I’m not disturbed by the fact that this bloodthirsty wannabe totalitarian thinks it’s quite acceptable for anyone to blow their brains off, I’m disturbed by a fact that people who lead this country actually share this view. I won’t shed tears over Mladic’s eventual death but I would rather see him have his day in court. I think this country and my fellow countrymen lived in denial for a long while and sorry, but the whole “god forbid we face the music” philosophy has got to end somewhere and putting Mladic to trial might actually be it. People need to understand that he’s wanted for a reason and not because of some world-wide conspiracy against our little but neverhteless utterly important country called Serbia. Thousands of people have died and that didn’t happen due to unknown mystical forces in a galaxy far, far away but due to certain individuals and not very far from where I’m sitting right now. I hear people say that we need to move on but I can’t really see how that’s possible while those responsible remain at large and protected by the state-based structures. Not only that these state-based structures protect those responsible - they also consist of those responsible. So, when we put the two and two together we can't do anything else but conclude: Mladic is a big chapter but the book is much more thick.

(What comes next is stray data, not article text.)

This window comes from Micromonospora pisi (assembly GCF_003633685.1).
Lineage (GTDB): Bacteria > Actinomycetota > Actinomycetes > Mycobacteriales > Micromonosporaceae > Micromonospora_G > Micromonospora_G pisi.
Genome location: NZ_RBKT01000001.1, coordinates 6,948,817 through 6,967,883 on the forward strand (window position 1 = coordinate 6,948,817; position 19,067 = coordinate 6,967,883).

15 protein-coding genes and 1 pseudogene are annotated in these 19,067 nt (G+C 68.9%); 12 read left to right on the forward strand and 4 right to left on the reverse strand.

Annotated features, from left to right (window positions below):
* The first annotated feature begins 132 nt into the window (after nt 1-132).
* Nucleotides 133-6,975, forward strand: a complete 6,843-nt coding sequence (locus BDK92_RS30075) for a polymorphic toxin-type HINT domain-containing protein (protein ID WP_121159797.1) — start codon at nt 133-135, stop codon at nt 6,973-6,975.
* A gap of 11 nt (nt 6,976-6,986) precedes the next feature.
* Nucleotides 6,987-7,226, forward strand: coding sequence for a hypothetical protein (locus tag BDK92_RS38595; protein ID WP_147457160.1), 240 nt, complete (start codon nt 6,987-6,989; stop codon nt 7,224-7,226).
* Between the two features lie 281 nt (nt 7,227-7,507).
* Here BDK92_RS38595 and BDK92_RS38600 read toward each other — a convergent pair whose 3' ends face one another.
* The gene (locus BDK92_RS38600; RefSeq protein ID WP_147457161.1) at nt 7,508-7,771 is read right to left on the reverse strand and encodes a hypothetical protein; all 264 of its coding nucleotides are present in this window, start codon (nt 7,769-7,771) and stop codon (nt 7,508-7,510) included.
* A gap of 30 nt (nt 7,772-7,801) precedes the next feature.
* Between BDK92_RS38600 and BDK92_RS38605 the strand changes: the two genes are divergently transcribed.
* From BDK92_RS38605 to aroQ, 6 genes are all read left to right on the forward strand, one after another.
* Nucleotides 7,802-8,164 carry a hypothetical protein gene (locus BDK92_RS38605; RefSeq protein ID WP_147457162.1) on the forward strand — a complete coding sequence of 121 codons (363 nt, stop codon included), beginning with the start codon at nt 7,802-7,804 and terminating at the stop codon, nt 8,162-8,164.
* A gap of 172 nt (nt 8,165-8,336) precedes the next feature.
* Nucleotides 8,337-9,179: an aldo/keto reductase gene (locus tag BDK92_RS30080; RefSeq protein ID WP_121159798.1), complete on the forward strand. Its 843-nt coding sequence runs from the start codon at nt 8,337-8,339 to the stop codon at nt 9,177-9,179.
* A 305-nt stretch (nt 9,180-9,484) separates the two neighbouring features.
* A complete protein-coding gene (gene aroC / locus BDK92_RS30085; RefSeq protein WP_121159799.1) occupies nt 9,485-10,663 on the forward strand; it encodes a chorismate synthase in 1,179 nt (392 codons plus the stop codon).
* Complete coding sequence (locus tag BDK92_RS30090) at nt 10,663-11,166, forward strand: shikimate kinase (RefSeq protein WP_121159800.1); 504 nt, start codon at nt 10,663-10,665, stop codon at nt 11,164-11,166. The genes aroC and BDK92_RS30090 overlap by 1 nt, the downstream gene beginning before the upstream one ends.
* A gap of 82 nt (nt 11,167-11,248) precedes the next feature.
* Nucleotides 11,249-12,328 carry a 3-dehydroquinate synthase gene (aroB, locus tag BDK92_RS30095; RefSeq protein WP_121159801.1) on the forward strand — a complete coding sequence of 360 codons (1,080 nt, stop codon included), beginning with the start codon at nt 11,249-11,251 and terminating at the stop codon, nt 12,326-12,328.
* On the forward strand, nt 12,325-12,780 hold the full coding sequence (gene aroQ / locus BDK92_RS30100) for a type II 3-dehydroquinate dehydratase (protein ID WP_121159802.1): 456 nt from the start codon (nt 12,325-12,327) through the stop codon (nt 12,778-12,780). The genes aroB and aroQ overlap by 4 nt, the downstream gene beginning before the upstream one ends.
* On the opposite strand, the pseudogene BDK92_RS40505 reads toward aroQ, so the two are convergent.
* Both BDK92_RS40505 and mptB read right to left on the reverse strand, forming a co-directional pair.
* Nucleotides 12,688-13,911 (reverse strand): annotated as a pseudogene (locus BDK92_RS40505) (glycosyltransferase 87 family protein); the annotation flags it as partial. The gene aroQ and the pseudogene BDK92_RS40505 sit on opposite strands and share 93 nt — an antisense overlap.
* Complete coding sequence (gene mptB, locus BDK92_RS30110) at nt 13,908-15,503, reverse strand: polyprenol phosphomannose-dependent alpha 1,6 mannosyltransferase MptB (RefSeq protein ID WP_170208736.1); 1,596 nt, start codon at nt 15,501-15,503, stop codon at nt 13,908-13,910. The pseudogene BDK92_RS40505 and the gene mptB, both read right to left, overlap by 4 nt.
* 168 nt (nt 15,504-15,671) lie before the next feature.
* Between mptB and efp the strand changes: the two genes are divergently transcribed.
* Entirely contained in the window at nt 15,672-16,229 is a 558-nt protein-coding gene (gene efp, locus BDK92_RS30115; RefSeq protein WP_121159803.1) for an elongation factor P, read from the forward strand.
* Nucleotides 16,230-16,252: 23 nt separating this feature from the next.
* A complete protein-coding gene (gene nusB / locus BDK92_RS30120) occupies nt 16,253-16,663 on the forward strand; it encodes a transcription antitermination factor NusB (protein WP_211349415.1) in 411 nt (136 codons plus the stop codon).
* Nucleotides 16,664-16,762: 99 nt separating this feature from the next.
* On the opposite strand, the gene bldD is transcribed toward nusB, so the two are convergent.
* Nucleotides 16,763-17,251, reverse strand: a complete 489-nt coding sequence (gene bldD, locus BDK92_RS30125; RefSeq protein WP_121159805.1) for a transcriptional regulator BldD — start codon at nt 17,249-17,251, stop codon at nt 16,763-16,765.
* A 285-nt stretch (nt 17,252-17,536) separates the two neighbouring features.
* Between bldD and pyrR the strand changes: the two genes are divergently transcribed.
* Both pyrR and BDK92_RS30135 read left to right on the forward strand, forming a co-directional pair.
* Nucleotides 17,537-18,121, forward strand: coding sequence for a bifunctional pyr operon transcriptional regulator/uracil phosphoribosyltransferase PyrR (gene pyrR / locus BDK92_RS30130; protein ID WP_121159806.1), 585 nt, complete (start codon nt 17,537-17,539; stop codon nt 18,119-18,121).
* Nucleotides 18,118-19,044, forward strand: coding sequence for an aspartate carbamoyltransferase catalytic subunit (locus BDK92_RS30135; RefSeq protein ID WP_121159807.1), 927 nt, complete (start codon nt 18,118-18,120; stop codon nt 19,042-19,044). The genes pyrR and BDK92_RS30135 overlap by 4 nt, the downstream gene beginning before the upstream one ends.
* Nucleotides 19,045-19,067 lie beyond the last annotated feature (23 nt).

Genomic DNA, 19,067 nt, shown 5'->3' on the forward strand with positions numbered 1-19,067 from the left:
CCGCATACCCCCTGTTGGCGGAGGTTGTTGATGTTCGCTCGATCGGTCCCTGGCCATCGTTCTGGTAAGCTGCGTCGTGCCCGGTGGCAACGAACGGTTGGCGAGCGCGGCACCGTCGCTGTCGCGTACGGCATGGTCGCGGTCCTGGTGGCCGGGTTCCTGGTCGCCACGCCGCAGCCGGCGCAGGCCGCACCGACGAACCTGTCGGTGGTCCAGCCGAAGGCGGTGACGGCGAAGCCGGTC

To sum up – as long as we don’t deal with the past and those who were supposed to stay in the past we will never have much of a future. Right now it feels like we’ll never get there but there were times when I thought we would never get rid of Milosevic and hey, we eventually did. I do feel a bit tired of everything and everyone and doing things the hard way and yes, I'm a bit upset with how things turned out to be but it’s just a phaze and this stupid winter isn’t helping either.

Spring, anyone?

Wednesday, February 15, 2006

Crime and punishment